The conservative Alabama Senator said, “There are 7 billion people in the world. Choosing who can immigrate into the United States is, by definition, an exclusionary process. The goal is to select immigrants for admission based on the benefits they provide to society based on skills, ages, values, philosophy, incomes, etc. Our goal is to choose for admission those likeliest to succeed and flourish and, crucially, to support our Constitutional system of government and our values of pluralism and Republican governance.  So whereas we consider it improper to deny employment to a US citizen based on, say, their age, we consider it necessary and important to consider immigrants according to their age and whether they will be able to contribute productive years of work to American society.”

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Sen. Sessions warned, “This amendment would mean, for instance, that the United States could not favor for entry the moderate Muslim cleric over the radical Muslim cleric. We have huge unrest in the Middle East. An argument has been made by some that we should prioritize resettling Muslim immigrants in the region and prioritizing the entry of persecuted Christians; this measure would forbid such considerations. Keep in mind, current refugee law requires us to consider persecution on account of an individual’s religion; this would ask us to discard, or undermine, that longstanding practice.”

Sen. Sessions said, “No nation on earth has ever let in more people over a shorter period of time. We have admitted 59 million immigrants since 1965. We have admitted 1.5 million immigrants from Muslim countries since 9/11. We have the largest foreign-born population in our history as a raw number, and soon the largest percentage of non-native-born in the history of the Republic. As a share of population, it will soon eclipse every historical record. Meanwhile, large companies are exploiting programs to replace American workers and undermine their wages. Poor screening has resulted in thousands of crimes against Americans. Our entitlement programs are stretched. Wages have been flattened for decades. Every year, we admit another 1 million permanent immigrants, nearly 100,000 refugees and asylees, and 700,000 foreign guest workers.”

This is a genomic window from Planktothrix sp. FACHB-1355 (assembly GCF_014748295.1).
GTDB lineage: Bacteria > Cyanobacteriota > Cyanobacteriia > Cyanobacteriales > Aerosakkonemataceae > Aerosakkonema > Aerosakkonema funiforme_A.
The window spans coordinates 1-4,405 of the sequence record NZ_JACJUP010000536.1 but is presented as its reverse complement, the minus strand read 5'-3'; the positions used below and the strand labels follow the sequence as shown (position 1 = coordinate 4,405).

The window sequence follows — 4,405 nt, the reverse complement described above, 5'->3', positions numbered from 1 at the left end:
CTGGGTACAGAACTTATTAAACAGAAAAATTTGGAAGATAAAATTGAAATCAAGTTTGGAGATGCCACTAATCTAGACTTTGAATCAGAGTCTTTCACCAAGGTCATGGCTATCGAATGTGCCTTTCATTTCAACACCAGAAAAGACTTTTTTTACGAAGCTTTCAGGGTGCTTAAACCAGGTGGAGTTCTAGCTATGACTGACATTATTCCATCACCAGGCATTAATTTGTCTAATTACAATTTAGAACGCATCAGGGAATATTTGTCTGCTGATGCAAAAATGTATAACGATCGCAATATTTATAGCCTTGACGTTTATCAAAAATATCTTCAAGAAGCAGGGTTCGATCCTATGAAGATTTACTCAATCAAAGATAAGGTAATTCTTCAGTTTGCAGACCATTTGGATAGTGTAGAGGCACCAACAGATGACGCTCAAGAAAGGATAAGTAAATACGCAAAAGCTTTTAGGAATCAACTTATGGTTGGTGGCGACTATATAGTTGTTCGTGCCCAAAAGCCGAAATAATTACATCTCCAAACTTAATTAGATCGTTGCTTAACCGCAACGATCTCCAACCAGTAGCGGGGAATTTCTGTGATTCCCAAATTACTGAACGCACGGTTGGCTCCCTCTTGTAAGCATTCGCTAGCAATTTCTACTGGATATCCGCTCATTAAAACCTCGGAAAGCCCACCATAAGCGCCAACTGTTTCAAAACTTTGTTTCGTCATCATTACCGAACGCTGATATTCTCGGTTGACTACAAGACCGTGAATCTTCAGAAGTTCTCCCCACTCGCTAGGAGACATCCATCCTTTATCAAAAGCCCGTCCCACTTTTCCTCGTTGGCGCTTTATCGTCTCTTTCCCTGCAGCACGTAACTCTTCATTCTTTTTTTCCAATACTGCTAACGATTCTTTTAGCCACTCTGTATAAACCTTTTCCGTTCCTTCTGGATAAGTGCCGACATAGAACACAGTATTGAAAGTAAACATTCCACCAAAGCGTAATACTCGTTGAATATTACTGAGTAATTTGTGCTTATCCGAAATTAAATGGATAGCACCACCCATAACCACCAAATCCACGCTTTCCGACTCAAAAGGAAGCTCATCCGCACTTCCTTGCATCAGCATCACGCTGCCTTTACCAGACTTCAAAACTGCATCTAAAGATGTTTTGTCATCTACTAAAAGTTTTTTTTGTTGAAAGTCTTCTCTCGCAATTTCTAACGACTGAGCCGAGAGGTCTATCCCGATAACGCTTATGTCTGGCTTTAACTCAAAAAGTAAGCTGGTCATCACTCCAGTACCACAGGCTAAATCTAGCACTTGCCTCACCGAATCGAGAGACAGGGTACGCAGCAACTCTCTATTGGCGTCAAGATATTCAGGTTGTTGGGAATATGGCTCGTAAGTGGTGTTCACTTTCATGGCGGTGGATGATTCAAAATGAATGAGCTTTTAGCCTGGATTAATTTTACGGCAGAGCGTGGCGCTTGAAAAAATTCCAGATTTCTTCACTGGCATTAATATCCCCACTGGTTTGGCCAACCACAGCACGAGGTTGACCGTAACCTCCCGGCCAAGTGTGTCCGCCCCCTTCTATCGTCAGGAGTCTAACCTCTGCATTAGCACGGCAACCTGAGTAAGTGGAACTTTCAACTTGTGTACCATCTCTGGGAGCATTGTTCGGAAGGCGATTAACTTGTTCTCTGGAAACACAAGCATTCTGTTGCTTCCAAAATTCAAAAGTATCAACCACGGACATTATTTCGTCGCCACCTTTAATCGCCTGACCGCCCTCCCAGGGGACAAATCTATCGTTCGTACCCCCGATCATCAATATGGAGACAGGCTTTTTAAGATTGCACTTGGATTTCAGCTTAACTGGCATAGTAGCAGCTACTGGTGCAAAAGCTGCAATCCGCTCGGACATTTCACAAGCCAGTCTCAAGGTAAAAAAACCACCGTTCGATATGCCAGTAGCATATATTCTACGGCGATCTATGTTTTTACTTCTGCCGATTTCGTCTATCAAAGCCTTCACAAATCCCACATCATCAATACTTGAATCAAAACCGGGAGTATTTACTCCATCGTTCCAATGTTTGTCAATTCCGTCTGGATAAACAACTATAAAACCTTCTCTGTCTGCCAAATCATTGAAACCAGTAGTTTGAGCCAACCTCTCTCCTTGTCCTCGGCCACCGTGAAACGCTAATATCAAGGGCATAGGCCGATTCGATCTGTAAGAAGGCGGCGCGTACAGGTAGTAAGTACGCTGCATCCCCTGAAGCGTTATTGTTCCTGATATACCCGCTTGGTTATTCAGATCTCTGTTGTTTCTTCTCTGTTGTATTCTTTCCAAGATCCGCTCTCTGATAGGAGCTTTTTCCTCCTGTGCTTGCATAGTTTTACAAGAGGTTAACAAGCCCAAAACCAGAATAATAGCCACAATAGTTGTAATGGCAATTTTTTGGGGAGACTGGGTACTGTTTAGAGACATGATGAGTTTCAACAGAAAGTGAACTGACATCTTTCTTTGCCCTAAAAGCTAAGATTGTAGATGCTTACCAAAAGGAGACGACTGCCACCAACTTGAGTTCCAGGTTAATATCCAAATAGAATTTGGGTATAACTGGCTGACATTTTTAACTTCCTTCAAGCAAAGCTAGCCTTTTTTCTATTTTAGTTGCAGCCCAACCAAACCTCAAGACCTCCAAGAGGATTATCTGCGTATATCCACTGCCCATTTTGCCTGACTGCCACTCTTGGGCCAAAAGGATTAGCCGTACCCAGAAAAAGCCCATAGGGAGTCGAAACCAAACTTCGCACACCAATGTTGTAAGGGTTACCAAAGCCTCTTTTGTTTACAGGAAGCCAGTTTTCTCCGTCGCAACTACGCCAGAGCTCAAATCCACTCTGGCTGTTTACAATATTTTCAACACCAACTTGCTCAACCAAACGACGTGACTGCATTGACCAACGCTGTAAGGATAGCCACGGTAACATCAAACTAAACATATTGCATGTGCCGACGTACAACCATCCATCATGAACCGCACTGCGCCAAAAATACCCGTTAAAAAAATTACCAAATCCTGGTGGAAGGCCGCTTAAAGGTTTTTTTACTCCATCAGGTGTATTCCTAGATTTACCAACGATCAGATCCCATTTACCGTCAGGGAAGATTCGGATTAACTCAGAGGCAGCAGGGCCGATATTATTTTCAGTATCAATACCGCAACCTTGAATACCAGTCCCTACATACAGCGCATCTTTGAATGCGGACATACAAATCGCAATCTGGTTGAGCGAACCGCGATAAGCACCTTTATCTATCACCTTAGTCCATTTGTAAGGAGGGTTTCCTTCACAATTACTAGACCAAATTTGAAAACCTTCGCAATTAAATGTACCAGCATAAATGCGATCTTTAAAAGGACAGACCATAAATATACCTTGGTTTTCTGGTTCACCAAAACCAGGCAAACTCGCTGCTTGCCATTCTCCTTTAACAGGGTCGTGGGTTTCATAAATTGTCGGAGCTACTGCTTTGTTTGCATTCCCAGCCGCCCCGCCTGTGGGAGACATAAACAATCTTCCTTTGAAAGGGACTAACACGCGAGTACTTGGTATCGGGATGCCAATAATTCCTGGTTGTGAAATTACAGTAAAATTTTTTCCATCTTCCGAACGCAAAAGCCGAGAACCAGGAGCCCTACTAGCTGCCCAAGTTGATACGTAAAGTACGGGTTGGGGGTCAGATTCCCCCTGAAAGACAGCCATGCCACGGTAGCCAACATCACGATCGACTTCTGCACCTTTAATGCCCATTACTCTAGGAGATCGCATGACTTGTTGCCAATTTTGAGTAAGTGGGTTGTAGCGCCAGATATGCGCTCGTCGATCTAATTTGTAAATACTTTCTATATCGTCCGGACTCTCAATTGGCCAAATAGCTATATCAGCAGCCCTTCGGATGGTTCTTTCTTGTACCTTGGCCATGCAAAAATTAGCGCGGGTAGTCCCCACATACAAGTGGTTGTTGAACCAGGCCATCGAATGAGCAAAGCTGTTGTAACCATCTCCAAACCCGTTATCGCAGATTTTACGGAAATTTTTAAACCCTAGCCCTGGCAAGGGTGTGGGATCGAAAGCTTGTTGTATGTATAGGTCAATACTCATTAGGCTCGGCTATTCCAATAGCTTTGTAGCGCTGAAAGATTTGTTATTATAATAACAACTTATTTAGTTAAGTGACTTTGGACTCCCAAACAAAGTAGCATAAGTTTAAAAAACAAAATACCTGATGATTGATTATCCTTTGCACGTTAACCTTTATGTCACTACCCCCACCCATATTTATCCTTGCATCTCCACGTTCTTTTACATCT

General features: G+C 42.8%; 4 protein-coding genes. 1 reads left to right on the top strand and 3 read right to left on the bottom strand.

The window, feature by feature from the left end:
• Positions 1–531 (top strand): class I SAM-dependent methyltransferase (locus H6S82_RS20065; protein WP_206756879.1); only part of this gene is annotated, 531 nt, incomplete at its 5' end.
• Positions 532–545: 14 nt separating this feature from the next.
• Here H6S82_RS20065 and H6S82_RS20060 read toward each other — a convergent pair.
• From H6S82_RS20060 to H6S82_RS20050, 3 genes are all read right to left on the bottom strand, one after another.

Sessions said, “Senator Leahy presents us a bold, dramatic Sense of the Senate resolution that strikes at our hearts and pulls at our values because we favor free exercise of religion. A serious discussion, colleagues, I believe, is needed before we take this step. Certainly, the point is pressed as a result of political statements, and I have tried to avoid commenting on those statements because I don’t know how to firmly answer it. I don’t know what the right response is, frankly. We need to be careful how we think about this.”  “While billions of immigrants may benefit by moving to this country, this nation state has only one responsibility. We must decide if such an admission complies with our law and serves our national interest.”  “We can say with confidence that the establishment of an immigration policy has been given to the Congress. Congress has not given rights to foreigners to go to court to demand entry into the United States. Neither does the Constitution. That is plain fact.”